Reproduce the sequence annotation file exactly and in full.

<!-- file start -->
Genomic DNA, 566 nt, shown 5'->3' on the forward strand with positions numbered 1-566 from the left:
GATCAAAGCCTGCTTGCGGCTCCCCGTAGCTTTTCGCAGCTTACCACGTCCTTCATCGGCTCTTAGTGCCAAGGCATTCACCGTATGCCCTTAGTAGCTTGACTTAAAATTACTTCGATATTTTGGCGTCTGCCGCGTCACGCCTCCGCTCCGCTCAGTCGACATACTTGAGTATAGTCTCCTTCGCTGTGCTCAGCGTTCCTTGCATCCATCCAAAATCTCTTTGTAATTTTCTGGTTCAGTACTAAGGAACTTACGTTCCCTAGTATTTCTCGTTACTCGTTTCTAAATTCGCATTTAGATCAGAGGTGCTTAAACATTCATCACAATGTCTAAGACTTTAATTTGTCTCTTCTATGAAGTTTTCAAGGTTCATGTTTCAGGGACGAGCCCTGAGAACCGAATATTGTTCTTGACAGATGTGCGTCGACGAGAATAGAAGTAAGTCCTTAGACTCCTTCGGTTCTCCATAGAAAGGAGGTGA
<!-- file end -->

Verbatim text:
Genomic DNA, 566 nt, shown 5'->3' on the forward strand with positions numbered 1-566 from the left:
GATCAAAGCCTGCTTGCGGCTCCCCGTAGCTTTTCGCAGCTTACCACGTCCTTCATCGGCTCTTAGTGCCAAGGCATTCACCGTATGCCCTTAGTAGCTTGACTTAAAATTACTTCGATATTTTGGCGTCTGCCGCGTCACGCCTCCGCTCCGCTCAGTCGACATACTTGAGTATAGTCTCCTTCGCTGTGCTCAGCGTTCCTTGCATCCATCCAAAATCTCTTTGTAATTTTCTGGTTCAGTACTAAGGAACTTACGTTCCCTAGTATTTCTCGTTACTCGTTTCTAAATTCGCATTTAGATCAGAGGTGCTTAAACATTCATCACAATGTCTAAGACTTTAATTTGTCTCTTCTATGAAGTTTTCAAGGTTCATGTTTCAGGGACGAGCCCTGAGAACCGAATATTGTTCTTGACAGATGTGCGTCGACGAGAATAGAAGTAAGTCCTTAGACTCCTTCGGTTCTCCATAGAAAGGAGGTGA